Early Modern Spain

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The Origins of the Novel

This project, partly funded by the Arts and Humanities Research Board (AHRB), attempts to answer the question why prose fiction appears to have grown up in sixteenth-century Spain more vigorously, and at an earlier date, than in other comparable European countries. The work has focused on two principal areas of enquiry: the Spanish conquest of America and the many written accounts which ensued (see also under Discoveries); and the differences in print cultures between Protestant England and Catholic Spain (see also under Anglo-Spanish Literary Relations).

A manifesto for this work may be found in B.W. Ife, 'The literary impact of the New World: Columbus to Carrizales', Journal of the Institute of Romance Studies, 3 (1994-95), 65-85.1

Click here for full rationale.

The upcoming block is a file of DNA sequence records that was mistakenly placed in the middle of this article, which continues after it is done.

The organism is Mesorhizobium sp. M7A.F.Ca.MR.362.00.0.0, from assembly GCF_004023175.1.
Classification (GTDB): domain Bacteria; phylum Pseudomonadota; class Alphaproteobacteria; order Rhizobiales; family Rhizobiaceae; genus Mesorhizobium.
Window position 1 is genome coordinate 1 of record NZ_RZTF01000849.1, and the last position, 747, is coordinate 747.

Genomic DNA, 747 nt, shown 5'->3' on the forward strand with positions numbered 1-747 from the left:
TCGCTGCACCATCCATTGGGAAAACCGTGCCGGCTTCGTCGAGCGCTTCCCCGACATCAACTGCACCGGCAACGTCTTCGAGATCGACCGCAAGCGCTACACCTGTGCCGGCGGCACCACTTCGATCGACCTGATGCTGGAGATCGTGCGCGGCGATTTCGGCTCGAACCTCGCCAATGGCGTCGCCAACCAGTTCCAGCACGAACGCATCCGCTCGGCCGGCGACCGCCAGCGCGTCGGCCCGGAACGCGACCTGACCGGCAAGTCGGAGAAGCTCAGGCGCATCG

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1. layout text A short quotation: '…the Spanish literary landscape from the 1480s through to the middle of the seventeenth century is marked by an astonishing quantity, variety and richness of books of prose fiction: courtly, epistolary, chivalresque, picaresque, byzantine, pastoral; novels in the first person, novels in the third person, novels in dialogue, novels in verse; books set in the past, in the present, in Spain, in Europe, in the Near East and the Far North, books set everywhere and nowhere. Even without Cervantes, the range and quality of Spanish fiction of the Golden Age is not equalled by any other European culture of the period, and the question why this should have been so cannot be avoided.'




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